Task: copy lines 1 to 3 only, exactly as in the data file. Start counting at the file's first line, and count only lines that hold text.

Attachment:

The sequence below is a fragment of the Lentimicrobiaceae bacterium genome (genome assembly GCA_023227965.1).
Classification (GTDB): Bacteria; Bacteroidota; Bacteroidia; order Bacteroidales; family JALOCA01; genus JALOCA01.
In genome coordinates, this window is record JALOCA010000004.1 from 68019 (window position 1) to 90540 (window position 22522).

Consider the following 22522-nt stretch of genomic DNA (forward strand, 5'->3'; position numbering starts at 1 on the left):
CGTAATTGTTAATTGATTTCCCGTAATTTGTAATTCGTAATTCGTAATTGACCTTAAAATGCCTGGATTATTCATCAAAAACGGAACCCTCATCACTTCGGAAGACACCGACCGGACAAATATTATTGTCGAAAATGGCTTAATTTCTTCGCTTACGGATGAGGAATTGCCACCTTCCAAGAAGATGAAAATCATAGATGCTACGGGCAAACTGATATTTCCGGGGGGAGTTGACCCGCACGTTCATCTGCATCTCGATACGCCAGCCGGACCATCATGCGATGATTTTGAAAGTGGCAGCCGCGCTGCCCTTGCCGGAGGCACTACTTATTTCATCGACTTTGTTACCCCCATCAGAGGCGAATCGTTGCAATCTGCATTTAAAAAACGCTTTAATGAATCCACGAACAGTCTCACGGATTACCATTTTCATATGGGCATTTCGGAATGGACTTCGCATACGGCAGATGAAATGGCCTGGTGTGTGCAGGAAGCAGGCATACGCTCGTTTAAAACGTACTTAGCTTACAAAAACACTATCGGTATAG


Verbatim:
The sequence below is a fragment of the Lentimicrobiaceae bacterium genome (genome assembly GCA_023227965.1).
Classification (GTDB): Bacteria; Bacteroidota; Bacteroidia; order Bacteroidales; family JALOCA01; genus JALOCA01.
In genome coordinates, this window is record JALOCA010000004.1 from 68019 (window position 1) to 90540 (window position 22522).